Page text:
Saturday, November 30, 2013

Valuation thoughts: Terminal Value

An oft repeated mantra is that something is worth more than it's selling for now, but it's exact full value is unknown.  It's as Benjamin Graham said, you don't need to know a man's exact weight to know that he's fat.  Along these lines I've been thinking a lot about a concept I will call terminal value.  I believe each company has a maximum, or terminal value that is the most it could be worth.

A company's terminal value is what they would be worth if their assets could be put to their highest and most productive use.  Another way to define terminal value is what a company might be worth if the world's best capital allocator with expertise in a company's given sector were in control of the company and made perfect decisions.

I came to think about the concept of terminal value after thinking about valuing companies at a micro level.  As an example think about a bank branch.  Bank branches are everywhere, on some street corners all four corners are inhabited by branches of different banks.  The location of all four branches is the same yet each might have different levels of profitability, why?  Why can one branch across the street from another one differ so much in profitability?  Why is it that an underperforming branch can suddenly become profitable when the bank is acquired, a new logo hung outside, and new processes and procedures implemented?

At a micro level it should be possible to model the perfect bank branch.  We could take the best processes and procedures from any bank in the US and apply those theoretically to our example branch.  Then we could take into account location and geographic details.  All of these inputs would give us the maximum a perfect branch could produce given a certain level of deposits.  If this exercise were extended to all of a bank's branches in theory we could create the maximum value of a bank.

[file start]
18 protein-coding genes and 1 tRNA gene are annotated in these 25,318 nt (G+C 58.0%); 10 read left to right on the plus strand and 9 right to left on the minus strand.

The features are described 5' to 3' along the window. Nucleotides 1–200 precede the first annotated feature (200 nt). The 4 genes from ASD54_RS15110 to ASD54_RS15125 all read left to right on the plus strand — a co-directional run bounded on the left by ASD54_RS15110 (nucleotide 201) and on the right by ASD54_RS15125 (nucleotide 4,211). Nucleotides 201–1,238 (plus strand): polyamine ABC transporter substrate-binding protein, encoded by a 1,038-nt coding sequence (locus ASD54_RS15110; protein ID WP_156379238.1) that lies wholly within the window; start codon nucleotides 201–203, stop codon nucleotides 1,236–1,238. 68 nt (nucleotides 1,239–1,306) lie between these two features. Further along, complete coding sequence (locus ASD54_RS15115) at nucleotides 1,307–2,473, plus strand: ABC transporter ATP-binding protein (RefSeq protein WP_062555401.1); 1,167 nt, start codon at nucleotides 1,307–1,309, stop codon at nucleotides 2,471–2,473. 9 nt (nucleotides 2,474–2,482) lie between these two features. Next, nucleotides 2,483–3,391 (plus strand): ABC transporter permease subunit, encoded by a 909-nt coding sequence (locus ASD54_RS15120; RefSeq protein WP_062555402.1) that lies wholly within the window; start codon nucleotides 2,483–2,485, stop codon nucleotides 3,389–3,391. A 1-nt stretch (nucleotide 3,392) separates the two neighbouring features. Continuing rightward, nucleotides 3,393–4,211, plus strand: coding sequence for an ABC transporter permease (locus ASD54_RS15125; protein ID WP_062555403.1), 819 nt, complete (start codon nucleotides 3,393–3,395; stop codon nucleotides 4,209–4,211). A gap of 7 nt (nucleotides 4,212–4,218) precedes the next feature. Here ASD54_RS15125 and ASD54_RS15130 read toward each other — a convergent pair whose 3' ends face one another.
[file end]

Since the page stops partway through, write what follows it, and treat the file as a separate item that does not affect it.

The sum of these maximum branch values, plus an ideal lending program could be considered a bank's terminal value.  Our model creates the most this bank could possibly be worth in an ideal environment.  If an investor is expecting a bank to be worth more than a terminal value their expectations are too lofty.  Conversely if a non-perfect management team, or non-ideal environment exist then the bank's intrinsic value should be much less than its terminal value.

I used the example of a bank and bank branches because branches are easy to understand, and somewhat fungible.  But the concept of terminal value isn't limited to banks, I would say in many ways it's more applicable to other business types.

Take an example of a real estate company that owns an apartment building.  If the company were to attempt to rent their apartments for double the rent of any nearby building they'd have a vacant building.  So it's reasonable to assume that there is some value of rent that minimizes vacancies and maximizes revenue at the building.  If the company were to keep the building in this ideal state forever that cash flow might represent terminal value.  For this real estate company they can't be worth more than this value unless something unusual happens.

It seems like many investors build investment thesis on the premise that something unusual needs to happen for an investment to work out.  A company with an entrenched management team needs a change of heart.  A previously unsalable asset suddenly becomes liquid, an underperforming division suddenly wildly profitable.  Something unusual is different than a reversion to the mean.  A company can't underperform, or outperform forever, eventually competitive dynamics will either hurt or help the company and push them towards the middle (the mean).  The something unusual thesis is expecting that something external to the company, which is unpredictable, and unknowable will unlock value for investors.

Unusual things to happen to companies, they are nice surprises that everyone can celebrate.  Maybe the real estate company owns a property in a depressed area that suddenly experiences revitalization.  While it's nice to experience an external event that unlocks value, it is speculative to base an investment thesis on something unknown and unknowable.

What's the practical application of the terminal value concept?  I don't expect any investor to build a giant model of the highest and best use for each property a company owns.  I think terminal value is a great framework that provides a double check on investment assumptions.  If a thesis assumes Warren Buffett's expertise, but instead has Barney Fife as management it's time to scale back expectations of intrinsic value.  This framework can also help clarify where we think ultimate value will be derived from.  Will it be better utilization of current assets, or something external to the company?

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